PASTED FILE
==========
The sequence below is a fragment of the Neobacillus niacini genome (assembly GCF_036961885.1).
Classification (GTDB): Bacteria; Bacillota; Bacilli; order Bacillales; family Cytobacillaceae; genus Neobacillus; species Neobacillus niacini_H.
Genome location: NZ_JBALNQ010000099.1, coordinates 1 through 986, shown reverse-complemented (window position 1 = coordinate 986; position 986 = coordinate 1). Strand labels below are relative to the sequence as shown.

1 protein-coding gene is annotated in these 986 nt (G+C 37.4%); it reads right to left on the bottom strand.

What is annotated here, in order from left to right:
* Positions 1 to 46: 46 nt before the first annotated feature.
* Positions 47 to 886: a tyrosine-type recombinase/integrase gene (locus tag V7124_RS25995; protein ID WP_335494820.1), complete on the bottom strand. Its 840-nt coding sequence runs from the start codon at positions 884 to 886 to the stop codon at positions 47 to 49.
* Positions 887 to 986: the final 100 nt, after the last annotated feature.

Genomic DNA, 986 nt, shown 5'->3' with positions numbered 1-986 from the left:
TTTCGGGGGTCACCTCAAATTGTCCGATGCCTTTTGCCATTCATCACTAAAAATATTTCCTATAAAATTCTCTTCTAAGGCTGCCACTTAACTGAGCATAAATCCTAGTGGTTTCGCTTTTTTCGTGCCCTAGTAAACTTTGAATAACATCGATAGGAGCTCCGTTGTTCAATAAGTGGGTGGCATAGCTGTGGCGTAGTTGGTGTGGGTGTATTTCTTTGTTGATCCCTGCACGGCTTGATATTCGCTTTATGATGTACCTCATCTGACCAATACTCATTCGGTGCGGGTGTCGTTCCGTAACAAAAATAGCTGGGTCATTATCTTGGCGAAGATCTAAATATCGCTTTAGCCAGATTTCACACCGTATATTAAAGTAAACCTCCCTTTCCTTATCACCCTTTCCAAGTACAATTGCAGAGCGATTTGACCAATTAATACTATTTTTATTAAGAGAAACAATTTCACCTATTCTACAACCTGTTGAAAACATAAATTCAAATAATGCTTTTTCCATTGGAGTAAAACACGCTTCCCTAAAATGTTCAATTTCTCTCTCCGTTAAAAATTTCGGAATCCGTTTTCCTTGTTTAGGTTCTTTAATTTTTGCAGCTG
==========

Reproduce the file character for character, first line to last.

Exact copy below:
The sequence below is a fragment of the Neobacillus niacini genome (assembly GCF_036961885.1).
Classification (GTDB): Bacteria; Bacillota; Bacilli; order Bacillales; family Cytobacillaceae; genus Neobacillus; species Neobacillus niacini_H.
Genome location: NZ_JBALNQ010000099.1, coordinates 1 through 986, shown reverse-complemented (window position 1 = coordinate 986; position 986 = coordinate 1). Strand labels below are relative to the sequence as shown.

1 protein-coding gene is annotated in these 986 nt (G+C 37.4%); it reads right to left on the bottom strand.

What is annotated here, in order from left to right:
* Positions 1 to 46: 46 nt before the first annotated feature.
* Positions 47 to 886: a tyrosine-type recombinase/integrase gene (locus tag V7124_RS25995; protein ID WP_335494820.1), complete on the bottom strand. Its 840-nt coding sequence runs from the start codon at positions 884 to 886 to the stop codon at positions 47 to 49.
* Positions 887 to 986: the final 100 nt, after the last annotated feature.

Genomic DNA, 986 nt, shown 5'->3' with positions numbered 1-986 from the left:
TTTCGGGGGTCACCTCAAATTGTCCGATGCCTTTTGCCATTCATCACTAAAAATATTTCCTATAAAATTCTCTTCTAAGGCTGCCACTTAACTGAGCATAAATCCTAGTGGTTTCGCTTTTTTCGTGCCCTAGTAAACTTTGAATAACATCGATAGGAGCTCCGTTGTTCAATAAGTGGGTGGCATAGCTGTGGCGTAGTTGGTGTGGGTGTATTTCTTTGTTGATCCCTGCACGGCTTGATATTCGCTTTATGATGTACCTCATCTGACCAATACTCATTCGGTGCGGGTGTCGTTCCGTAACAAAAATAGCTGGGTCATTATCTTGGCGAAGATCTAAATATCGCTTTAGCCAGATTTCACACCGTATATTAAAGTAAACCTCCCTTTCCTTATCACCCTTTCCAAGTACAATTGCAGAGCGATTTGACCAATTAATACTATTTTTATTAAGAGAAACAATTTCACCTATTCTACAACCTGTTGAAAACATAAATTCAAATAATGCTTTTTCCATTGGAGTAAAACACGCTTCCCTAAAATGTTCAATTTCTCTCTCCGTTAAAAATTTCGGAATCCGTTTTCCTTGTTTAGGTTCTTTAATTTTTGCAGCTG